I’ve been inspired by the creative responses to the pandemic. When I got my two shots of the vaccine at the Civic Center, I was reminded of the years of county fairs I attended there. When my sons were young, their various exhibits entered by the schools won prizes and ribbons. In their categories, every child won something.

Now, I read that live drive-in opera is coming to the Civic Center. The fair this year, like last year, is cancelled, but we have drive-in opera instead. My heart lifts in the notes, high and low, that carry us along.

The State of Balance and Calm

Today I read about Superconductivity.  

“Below a certain “critical” temperature, materials undergo transition into the superconducting state, characterized by two basic properties: firstly, they offer no resistance to the passage of electrical current. When resistance falls to zero, a current can circulate inside the material without any dissipation of energy. Secondly, provided they are sufficiently weak, external magnetic fields will not penetrate the superconductor, but remain at its surface”.

Reading that, I feel a resonance and understanding of the following words of Thomas Merton.

I feel how when the heat of motion, reactivity, and vibration calm, we come to “the peace of inner clarity and love”.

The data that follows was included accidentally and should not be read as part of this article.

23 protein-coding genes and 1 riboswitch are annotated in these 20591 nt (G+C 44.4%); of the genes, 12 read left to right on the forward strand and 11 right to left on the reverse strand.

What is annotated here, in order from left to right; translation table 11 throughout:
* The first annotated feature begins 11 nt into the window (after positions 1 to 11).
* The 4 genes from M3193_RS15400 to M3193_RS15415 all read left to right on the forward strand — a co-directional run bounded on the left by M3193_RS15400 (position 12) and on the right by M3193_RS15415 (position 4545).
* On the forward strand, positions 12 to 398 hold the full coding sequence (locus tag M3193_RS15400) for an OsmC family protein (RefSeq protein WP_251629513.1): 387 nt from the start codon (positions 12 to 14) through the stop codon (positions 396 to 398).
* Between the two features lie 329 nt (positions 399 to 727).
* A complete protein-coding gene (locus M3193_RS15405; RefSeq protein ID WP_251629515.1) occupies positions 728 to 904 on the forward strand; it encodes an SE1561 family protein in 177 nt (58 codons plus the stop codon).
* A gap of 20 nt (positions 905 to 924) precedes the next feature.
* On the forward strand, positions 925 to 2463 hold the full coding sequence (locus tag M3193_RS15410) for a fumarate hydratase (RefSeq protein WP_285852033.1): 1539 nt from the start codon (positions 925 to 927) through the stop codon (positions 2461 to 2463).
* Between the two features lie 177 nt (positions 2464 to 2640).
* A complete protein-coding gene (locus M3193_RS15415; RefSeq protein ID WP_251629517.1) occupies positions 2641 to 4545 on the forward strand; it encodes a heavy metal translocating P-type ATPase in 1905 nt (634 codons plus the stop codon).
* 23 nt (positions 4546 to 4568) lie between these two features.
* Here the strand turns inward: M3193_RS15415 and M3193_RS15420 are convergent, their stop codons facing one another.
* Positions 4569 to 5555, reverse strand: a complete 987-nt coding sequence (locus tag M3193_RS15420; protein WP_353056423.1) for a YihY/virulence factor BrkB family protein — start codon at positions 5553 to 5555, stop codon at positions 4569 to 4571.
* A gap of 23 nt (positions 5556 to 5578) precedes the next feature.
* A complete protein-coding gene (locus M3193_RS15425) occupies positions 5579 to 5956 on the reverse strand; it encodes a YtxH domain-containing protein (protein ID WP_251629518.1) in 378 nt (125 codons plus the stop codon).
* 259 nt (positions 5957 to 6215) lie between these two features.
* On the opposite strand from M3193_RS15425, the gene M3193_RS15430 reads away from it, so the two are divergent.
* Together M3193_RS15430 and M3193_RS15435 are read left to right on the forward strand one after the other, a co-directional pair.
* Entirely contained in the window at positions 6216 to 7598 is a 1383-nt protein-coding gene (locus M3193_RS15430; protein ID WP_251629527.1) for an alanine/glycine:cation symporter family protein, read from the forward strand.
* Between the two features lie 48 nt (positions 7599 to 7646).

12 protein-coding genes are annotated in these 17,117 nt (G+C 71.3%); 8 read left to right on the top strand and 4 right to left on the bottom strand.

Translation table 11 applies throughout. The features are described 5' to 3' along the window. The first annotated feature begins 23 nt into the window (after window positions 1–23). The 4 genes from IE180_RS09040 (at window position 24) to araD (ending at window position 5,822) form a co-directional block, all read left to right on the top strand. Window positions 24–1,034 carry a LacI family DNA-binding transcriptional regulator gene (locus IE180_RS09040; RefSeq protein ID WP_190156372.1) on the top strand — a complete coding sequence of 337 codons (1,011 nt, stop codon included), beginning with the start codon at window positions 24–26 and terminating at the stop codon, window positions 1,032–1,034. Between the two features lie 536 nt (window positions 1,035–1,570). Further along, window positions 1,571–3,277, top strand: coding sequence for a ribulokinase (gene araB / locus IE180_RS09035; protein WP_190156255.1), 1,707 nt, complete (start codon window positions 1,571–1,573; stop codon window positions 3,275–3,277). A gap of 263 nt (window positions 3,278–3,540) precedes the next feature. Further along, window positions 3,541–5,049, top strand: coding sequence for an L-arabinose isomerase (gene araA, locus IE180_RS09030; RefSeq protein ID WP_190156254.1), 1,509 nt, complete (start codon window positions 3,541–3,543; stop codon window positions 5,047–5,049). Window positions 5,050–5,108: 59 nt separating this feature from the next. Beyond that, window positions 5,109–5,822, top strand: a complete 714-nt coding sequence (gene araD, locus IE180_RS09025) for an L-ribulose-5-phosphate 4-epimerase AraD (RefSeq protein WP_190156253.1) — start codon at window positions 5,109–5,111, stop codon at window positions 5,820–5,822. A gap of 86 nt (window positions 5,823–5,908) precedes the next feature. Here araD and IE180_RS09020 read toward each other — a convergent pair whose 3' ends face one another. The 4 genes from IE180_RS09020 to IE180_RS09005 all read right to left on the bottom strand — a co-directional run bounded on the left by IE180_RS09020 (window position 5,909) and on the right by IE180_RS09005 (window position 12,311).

Thomas Merton: In a world of noise, confusion and conflict, it is necessary that there is a place of inner silence and peace, not the peace of mere relaxation but the peace of inner clarity and love.


I’ve always felt the old adage that “sticks and stones may hurt my bones but words can never hurt me” was wrong, sadly and tragically wrong and untrue.

Words can hurt, and we’ve probably all flung them one way or another, at ourselves, or at others, especially those we love.

This morning I read Sharon Olds poem, “Looking South at Lower Manhattan Where the Towers Had Been”.  It took me where I didn’t expect, and when I clicked to hear her read it, I also came across her poem “Pine Tree Ode”.  I suggest you read and listen to both as a way to sink and rise even more deeply and fully into this world we share.  


This morning I lay in bed and felt the sinking, the need to rearrange to meet this new day – 

The words of Baal Shem Tov came:

Let me fall if I must. The one I will become will catch me.

I read Alan Watts and think of how we practice the following when we play tennis or ski or mindfully live the moments of the day.

If you expect something to come in a certain way, you position yourself to get ready for it.  If it comes in another way, by the time you reposition your energy, it is too late. So stay in the center, and you will be ready to move in any direction. 

By the marsh
Looking up